Wilco’s Jeff Tweedy has been quietly catalyzing a growing array of musical heroes toward some very fine work lately, and he does the same producing the deathless UK folk-rock pioneer on Still (Fantasy), a tight set evoking the muscular directness of 1999’s magnificent Mock Tudor, and proffering such primed-for-onstage-elaboration delights as “All Buttoned Up” – a sprightlier but no less crankily undersexed counterpart to Grinderman’s “No Pussy Blues” – and the tour-de-force history lesson/show-off extravaganza “Guitar Heroes.”

Jessica Pratt/Ryley Walker
concert preview

Less dutiful revivalists than old souls in young flesh, Californian acoustic mesmerist Jessica Pratt, with her patient fingerpicking and weathered wisp of a voice, keeps spiritual company with faerie-folk foremothers like Vashti Bunyan and Linda Perhacs throughout On Your Own Love Again (Drag City), while the more self-consciously styled (and eminently spoonerisable) Chicago jazz-folk troubadour Ryler Walker augments the virtuosic fingerwork of Primrose Green (Dead Oceans) with mystical blue-green flourishes on loan – as his sleeve-note readily admits – from the likes of Tim Buckley and Bert Jansch.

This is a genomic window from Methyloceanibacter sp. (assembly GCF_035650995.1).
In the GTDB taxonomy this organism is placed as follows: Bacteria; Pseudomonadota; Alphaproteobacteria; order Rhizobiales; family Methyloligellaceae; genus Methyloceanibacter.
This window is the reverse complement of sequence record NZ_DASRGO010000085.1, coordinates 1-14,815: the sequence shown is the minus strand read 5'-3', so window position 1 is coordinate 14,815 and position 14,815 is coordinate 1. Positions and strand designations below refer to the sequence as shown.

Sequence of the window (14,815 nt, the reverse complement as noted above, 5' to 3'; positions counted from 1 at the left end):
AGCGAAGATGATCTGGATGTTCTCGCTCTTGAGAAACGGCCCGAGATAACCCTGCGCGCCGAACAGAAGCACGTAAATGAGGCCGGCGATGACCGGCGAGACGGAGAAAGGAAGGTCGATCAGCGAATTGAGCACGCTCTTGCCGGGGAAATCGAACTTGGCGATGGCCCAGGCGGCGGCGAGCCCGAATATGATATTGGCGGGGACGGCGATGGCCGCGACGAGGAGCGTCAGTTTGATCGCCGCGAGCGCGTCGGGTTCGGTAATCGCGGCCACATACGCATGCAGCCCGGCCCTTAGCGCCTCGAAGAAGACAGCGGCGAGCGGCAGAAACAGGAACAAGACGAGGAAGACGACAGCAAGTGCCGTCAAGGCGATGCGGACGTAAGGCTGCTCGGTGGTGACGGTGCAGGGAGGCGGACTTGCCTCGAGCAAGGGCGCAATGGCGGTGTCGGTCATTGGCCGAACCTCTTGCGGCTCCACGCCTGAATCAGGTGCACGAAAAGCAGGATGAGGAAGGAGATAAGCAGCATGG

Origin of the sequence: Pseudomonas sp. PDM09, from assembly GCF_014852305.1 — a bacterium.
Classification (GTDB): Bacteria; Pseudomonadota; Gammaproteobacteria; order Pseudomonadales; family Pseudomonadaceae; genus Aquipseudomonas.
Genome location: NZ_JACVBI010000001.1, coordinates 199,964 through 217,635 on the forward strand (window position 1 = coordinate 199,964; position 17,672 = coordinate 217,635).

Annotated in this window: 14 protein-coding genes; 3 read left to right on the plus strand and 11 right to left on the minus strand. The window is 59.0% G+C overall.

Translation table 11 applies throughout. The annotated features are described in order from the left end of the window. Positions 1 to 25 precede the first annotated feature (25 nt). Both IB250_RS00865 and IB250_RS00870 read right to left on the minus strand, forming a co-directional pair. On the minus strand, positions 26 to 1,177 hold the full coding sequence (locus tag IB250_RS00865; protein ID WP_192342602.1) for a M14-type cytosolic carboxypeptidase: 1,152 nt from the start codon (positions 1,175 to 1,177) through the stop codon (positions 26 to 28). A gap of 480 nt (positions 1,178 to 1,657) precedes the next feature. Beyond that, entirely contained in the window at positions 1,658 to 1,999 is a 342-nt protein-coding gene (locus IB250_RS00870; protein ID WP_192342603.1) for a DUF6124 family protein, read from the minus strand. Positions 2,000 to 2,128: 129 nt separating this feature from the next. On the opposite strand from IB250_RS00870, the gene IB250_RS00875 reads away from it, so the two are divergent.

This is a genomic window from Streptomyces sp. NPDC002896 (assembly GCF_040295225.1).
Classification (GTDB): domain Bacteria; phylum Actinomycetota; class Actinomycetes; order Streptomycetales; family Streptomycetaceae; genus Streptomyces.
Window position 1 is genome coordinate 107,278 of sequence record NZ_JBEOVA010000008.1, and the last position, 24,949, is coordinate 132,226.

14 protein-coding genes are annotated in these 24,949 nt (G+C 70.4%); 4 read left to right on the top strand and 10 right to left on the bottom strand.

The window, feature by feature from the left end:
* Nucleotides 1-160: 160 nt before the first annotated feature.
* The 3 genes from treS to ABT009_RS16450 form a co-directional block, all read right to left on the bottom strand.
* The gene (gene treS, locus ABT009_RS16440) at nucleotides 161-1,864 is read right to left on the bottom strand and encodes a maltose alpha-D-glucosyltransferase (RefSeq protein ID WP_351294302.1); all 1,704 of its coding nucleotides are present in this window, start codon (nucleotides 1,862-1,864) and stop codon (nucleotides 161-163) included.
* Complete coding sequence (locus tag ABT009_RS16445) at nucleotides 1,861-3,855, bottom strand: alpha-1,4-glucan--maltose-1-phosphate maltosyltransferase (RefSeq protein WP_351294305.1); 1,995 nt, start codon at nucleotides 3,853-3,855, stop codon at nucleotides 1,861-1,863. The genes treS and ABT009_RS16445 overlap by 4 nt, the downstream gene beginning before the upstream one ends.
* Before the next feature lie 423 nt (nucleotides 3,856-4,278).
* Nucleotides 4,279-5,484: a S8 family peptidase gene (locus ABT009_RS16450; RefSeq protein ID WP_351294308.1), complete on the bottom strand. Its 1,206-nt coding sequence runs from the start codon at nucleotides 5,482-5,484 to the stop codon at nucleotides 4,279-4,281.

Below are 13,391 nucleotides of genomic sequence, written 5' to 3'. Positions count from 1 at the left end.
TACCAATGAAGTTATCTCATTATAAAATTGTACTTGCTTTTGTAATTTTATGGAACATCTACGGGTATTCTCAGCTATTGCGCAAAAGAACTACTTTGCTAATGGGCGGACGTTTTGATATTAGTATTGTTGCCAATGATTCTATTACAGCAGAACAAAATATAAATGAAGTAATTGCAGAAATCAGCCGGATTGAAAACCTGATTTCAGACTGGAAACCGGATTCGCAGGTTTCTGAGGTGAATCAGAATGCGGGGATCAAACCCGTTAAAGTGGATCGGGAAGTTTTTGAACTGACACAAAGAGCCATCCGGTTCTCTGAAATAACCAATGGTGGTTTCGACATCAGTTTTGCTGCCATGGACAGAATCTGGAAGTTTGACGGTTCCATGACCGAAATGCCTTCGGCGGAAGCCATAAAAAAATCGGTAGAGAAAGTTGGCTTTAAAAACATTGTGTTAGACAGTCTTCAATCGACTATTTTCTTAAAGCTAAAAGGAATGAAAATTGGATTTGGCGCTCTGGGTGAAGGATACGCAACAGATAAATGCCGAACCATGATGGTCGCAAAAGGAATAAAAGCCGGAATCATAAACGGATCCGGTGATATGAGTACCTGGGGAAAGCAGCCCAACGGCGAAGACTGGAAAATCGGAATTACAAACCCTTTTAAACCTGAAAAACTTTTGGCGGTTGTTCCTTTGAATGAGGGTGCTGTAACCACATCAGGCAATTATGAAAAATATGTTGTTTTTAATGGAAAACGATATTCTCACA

concert preview

More than as a songwriter, lyricist, or vocalist per se – though she’s solid and inventive in the former department, and frequently arresting in the latter two – 2013’s Torres introduced Mackenzie Scott, most strikingly, simply as a force to be reckoned with; a gritty, fearless, soul-baring expressionist.  Sprinter (Partisan) – for which she tellingly enlisted a couple of seasoned PJ Harvey collaborators (plus Portishead’s Adrien Utley) – only ratchets up the potent, unflinching intimacy, stretching out across a dramatic dynamic range from hushed confessionals to electric rage, and delving into impressionistic excavations of her Southern Baptist upbringing.